The world's smallest primates, all residents of Madagascar, are the mouse lemurs of the genus Microcebus. German researchers have identified three previously unclassified members of this ever-expanding group. The new chipmunk-sized, nocturnal critters (Microcebus bongolavensis, Microcebus danfossi, Microcebus lokobensis) join a genus which has expanded considerably over the last decade as scientists race against deforestation and other threats to study Madagascarene fauna. A researcher from the German Primate Center in Gattingen explains that the mouse lemur species, which look very similar and need a lot of work to differentiate, appear to have been split up primarily by river barriers on the world's fourth-largest island.

Tuesday, November 21, 2006

New Support for Fusion Reactor project

Thirty nations, including the United States, have signed a pact committing them to the International Thermonuclear Experimental Reactor (ITER), which will be built in Cadarache, France. The project's cost is estimated at up to $10.8 billion U.S. Also signed on are the European Union, Japan, India, South Korea, China, and Russia: most of the world's major technological powers. Commercial fusion power is variously estimated at 20-50 years off: ITER is intended to be the proof-of-concept reactor.

COMMENT: Over the long term, it is hard to imagine a reasonable alternative to fusion. It is much more difficult and expensive to develop than was once hoped, but for large-scale power generation with minimal environmental impact, it's the planet's best hope, and we'd best get going on it.

Raiders of the Lost Duck

Conservationists from The Peregrine Fund Madagascar Project have rediscovered the Madagascar Pochard, a duck not seen since 1991 and classified as "possibly extinct." The site was a remote lake in the northern wilds of the island mini-continent.
Stuart Butchart,Global Species Programme Coordinator, BirdLife International, said,
“Spectacular rediscoveries like this are extremely rare, but they provide a glimmer of hope for the 14 other bird species classified as Possibly Extinct.”

COMMENT: Madagascar was the site of another spectacular rediscovery, that of the Madagascar Serpent Eagle, which was found by a conservationist from the Peregine Fund after decades in presumed extinction.

Monday, November 20, 2006

The AIr Force's New Space Vehicle

The Air Force Research Laboratory (AFRL) and DARPA are working on the X-37B Orbital Test Vehicle, intended to carry new equipment, experiments, components, and satellites into orbit for testing, then return then to Earth. The X-37B may be thought of as a quarter-scale version of the space shuttle, minus the astronauts. The Air Force's Rapid Capabilities Office is responsible for the program to acquire, test, and demonstrate the OTV. A first launch in 2008 is hoped for.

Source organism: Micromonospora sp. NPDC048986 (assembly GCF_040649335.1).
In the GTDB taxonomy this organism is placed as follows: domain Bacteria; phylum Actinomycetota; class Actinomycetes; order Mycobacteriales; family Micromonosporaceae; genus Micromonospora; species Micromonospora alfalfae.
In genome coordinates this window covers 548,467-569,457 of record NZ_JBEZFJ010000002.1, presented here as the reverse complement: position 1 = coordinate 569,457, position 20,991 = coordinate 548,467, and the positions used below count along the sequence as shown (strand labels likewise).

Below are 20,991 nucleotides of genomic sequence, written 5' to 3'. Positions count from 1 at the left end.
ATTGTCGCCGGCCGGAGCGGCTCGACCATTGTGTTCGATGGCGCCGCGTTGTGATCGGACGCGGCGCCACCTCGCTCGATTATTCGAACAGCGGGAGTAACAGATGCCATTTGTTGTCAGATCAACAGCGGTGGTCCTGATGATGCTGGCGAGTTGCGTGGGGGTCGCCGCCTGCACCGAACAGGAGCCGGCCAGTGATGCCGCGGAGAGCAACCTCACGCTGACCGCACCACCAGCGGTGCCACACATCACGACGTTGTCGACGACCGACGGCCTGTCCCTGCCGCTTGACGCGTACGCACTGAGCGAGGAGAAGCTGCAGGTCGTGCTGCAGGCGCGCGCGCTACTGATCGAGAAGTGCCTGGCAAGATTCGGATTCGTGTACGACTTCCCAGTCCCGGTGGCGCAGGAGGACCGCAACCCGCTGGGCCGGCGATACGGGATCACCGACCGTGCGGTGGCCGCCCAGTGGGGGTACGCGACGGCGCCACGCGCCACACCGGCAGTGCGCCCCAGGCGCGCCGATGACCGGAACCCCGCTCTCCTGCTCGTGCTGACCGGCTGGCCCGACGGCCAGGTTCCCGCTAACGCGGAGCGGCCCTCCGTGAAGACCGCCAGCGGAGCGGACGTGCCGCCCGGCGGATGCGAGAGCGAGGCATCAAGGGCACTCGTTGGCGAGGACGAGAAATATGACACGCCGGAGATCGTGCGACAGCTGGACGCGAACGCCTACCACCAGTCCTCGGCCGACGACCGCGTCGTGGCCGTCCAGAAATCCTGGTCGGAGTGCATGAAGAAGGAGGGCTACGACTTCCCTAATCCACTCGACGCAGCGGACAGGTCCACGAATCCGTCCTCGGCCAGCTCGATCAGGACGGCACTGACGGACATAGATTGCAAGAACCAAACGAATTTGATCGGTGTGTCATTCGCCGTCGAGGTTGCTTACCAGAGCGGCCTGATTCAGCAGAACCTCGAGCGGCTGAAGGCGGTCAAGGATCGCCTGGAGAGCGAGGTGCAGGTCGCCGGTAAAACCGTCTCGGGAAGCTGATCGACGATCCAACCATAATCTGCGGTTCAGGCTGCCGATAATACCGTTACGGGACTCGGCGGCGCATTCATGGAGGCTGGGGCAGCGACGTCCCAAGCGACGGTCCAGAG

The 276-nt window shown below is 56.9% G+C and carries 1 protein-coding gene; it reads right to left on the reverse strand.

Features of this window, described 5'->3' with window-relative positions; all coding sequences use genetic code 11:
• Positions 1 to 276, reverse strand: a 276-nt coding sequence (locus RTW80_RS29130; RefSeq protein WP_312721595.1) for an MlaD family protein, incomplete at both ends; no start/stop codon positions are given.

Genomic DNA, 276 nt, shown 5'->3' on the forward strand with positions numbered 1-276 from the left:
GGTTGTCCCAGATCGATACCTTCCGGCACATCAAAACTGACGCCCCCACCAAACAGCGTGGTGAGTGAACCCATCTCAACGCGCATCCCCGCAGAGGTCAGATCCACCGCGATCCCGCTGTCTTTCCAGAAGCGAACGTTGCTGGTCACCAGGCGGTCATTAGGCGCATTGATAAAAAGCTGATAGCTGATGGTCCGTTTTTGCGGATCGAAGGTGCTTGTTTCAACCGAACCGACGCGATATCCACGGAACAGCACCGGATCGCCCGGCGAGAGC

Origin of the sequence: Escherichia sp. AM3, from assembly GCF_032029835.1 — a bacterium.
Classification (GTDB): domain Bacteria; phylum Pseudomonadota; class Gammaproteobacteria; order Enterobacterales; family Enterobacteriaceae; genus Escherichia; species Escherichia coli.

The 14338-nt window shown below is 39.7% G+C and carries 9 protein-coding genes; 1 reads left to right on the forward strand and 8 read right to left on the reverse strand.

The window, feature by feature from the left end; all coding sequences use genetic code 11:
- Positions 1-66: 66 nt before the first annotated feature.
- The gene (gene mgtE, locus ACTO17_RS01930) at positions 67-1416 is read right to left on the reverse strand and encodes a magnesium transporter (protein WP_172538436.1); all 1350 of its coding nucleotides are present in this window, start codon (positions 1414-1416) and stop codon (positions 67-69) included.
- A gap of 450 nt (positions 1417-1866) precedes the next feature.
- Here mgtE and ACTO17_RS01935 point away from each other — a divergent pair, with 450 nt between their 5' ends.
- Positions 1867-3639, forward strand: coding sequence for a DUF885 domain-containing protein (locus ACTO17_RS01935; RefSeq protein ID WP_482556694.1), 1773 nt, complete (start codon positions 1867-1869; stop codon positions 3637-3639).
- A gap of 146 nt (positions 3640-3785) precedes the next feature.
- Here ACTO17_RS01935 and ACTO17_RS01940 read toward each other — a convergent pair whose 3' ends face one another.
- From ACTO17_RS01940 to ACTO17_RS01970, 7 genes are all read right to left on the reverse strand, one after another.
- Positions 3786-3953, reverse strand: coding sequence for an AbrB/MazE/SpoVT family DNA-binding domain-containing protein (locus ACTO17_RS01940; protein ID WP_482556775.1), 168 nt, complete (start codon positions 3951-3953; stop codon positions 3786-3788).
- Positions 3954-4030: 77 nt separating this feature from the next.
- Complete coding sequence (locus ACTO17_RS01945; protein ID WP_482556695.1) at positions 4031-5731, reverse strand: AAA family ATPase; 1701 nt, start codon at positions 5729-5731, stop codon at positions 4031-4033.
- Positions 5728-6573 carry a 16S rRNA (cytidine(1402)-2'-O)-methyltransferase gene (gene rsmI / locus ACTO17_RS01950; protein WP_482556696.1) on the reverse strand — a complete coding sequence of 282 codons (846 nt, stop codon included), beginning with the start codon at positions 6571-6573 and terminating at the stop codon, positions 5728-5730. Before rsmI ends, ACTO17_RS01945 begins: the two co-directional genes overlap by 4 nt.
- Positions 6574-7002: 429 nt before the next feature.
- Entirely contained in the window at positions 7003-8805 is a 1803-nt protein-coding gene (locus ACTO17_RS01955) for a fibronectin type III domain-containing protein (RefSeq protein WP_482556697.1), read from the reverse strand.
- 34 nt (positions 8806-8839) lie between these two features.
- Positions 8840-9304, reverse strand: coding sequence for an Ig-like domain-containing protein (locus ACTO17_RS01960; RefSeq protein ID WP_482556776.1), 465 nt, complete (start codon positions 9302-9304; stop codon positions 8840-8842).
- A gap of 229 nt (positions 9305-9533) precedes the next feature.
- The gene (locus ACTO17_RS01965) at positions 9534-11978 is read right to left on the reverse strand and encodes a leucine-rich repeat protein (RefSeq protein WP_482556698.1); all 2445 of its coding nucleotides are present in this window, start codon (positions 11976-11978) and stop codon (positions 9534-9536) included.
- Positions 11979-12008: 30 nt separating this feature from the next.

COMMENT: Building a reusable demonstrator of this type makes a lot of sense: not just to have the capability to test and retest equipment in space, but to see if the OTV itself is a workable concept. If it suceeds (or even if it fails in flight) it will contribute a great deal to the design and construction of future reusable spacecraft. However, similar programs have been started by the military and/or NASA many times since the 1950s and have never been funded to completion. So I wish them the best of luck. The environment of space may be harsh, but it's nothing compared to the ones encountered at the Office of Management and Budget and on Capitol Hill.

Sunday, November 19, 2006

Decoding the Neanderthal genome

This blog post gives a nice capsule review of the recent papers in Nature and Science decoding the Neanderthal genome. Author John Timmer explains the methods and the difficulties of this work in language us non-geneticists can understand. On the most interesting question - whether modern humans still carry Neanderthal genes - one of these two studies suggested (although not definitvely) that we do, while the other found no evidence. These papers represent a quantum leap in understanding our heavy-browed prehistoric cousin, but we are a long was from knowing everything.

A Cryptic Carcass

Paleobiologist Darren Naish, one of the most thoughtful of scientifically-trained cryptozoologists, here takes a detailed look at one of the semi-holy grails for those who believe in large unidentified animals still prowl the seas.
Naish agrees the eyewitness evidence for some sort of elongated large marine animal is impressive, but he can't accept one of the most-discussed pieces of physical evidence, the Naden Harbor, British Columbia, carcass of 1937. Naish wonders if this 3-4 meter, very slender, odd-looking thing did, as the contemporary reports had it, come from the gullet of a sperm whale. Ed Bousfield and Paul LeBLond published a controversial paper naming this the type specimen of a marine reptile, Cadborosaurus willsi. Naish agrees he does not know what this thing was (the specimen was lost, and only photographs remain), but is quite sure that Bousfield and LeBlond entered into far too much speculation given the limited amount of data one can be sure of from the photographs.